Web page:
My father was a music pastor.
I am biased, certainly, but my guess is that anyone who encountered my Pops in this role would affirm that he was one of the most effective worship pastors they’ve known.
He did a masterful job planning each service. It was a gift, and this offering was even more effective because none of it was about him. He did lead, but almost universally shied away from soloing. He invited others to do so, and cultivated their gifts by offering them opportunities and praise along the way.
I was spoiled by his craft. He always chose the proper mixture between songs of repentance and rejoicing. He recognized the need for this balance between awe and humility on the one hand, and gratitude and praise on the other, and strove to make this path available for parishioners every service.
In my journey I have visited and participated in almost every type of denomination. I am a wanderer by nature, and I enjoy learning new things and meeting interesting people, gleaning from them crumbs of wisdom that I would have never known otherwise.
Along the way, I encountered several churches that are heavy on the praise and proclamation and short on the repentance, and this struck me as wrong, irreverent even.
My personality is melancholy, so some of this is personal preference. I remember leading a few services at a small Baptist church in Shawnee, OK when I was in college. Eventually, the pastor told me my services would no longer be needed, because I was heavy on songs of repentance. I thought repentance is the first step to joy, and it is, but he told me his people needed more uplifting music. (If only I could go talk to my younger self 😊)
My journey eventually brought me to the Orthodox Church, where we sing “Lord, have mercy!” more than any other phrase. This is our motto, and it is my favorite prayer, because it is truly all-encompassing. The fuller version of this – the Jesus Prayer – is “Lord Jesus Christ, Son of God, have mercy on me, a sinner.” Everything is there – theology, praise, love, repentance, hope.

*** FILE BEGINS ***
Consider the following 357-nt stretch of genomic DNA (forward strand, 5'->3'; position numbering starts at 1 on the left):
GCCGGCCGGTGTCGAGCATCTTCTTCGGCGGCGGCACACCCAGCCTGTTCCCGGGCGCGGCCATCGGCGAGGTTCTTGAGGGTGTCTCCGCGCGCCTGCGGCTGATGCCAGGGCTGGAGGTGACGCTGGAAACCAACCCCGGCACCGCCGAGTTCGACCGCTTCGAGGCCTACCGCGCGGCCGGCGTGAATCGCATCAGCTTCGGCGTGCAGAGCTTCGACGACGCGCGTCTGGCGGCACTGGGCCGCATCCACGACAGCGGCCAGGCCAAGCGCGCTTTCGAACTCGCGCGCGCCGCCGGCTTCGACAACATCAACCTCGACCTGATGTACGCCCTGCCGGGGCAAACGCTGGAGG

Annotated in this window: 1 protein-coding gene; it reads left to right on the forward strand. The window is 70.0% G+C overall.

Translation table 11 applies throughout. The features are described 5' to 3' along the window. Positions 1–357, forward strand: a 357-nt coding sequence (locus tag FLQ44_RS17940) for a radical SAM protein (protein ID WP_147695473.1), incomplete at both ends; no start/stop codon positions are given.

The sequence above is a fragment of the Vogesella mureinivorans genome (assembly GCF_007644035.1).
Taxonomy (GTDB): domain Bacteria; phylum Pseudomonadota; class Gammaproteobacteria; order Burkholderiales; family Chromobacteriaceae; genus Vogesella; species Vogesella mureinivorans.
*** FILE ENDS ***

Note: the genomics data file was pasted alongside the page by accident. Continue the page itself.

We also have several multi-week periods devoted to prayer and fasting, repentance, with constant prayer services devoted to the wretched state of our souls and a meditation on our deep need for salvation. It suits my personality, all this focus on repentance, but like with my father’s planning, there is balance, too.
Among the things I’ve learned is the Prayer of the Hours that I’ve made a part of my daily rule. During the middle section of the intercession there is this-
… guide our lives according to your commandments: make holy our souls, cleanse our bodies, correct our thoughts, purify our intentions and deliver us from every sorrow, evil and pain…
So, I say this prayer almost daily, and for years now, the sort of cynical part of me agrees with all the parts about cleansing and correcting, but “deliver us from every sorrow, evil and pain?” That sounds like those churches I went to that catechized their members to believe everything would always work out, to the destruction of faith in many, I suppose.
Some part of my psyche has subconsciously rejected this prayer for years. It appeared unseemly to make such an audacious request.
Life is hard, destructive, desolate, and sad. Almost daily, if one pays any attention. It seems a fool’s errand to ask God to “deliver us from every sorrow, evil and pain.”
Yet, today, after several weeks of my wife treating me with a great deal of kindness that I have not earned, cheering me toward wholeness, (Notice here that her love in action, not her theology or lecturing, moved me) I recognized the wisdom here.
We need songs of repentance, truly. We also need songs of deliverance.
Perhaps, due to our frailty, we have greater need of the latter. Perhaps.
God loves us as we are, yet longs to draw us closer to holiness that we might live fuller lives.
Consider the Samaritan woman at Jacob’s well. She lived in a manner that was sinful, and harmful to her own soul. Yet, Jesus first sat with her and talked, heard her sorrow and looked into her sad eyes, when everyone else treated her with ridicule and ostracism. Jesus knew she needed love first, then truth.
This is how we must love our neighbor.
I have a few students who have done diddly-squat during this crazy time of online-hybrid-virtual-pandemic learning. They’ve just checked out. And in our teacher meetings, some bemoan these lazy little children and their irresponsible parents.
And yet, they are people, these little ones, who need to be loved, despite their pitiful effort. So, when I see one of these children pass by, I try to reach out with a smile and ask something I think they can answer, to make them feel accepted. I try to give them a moment of peace, when I’m not checking in on their meager effort, but instead just seeing them, the person they are in their sadness.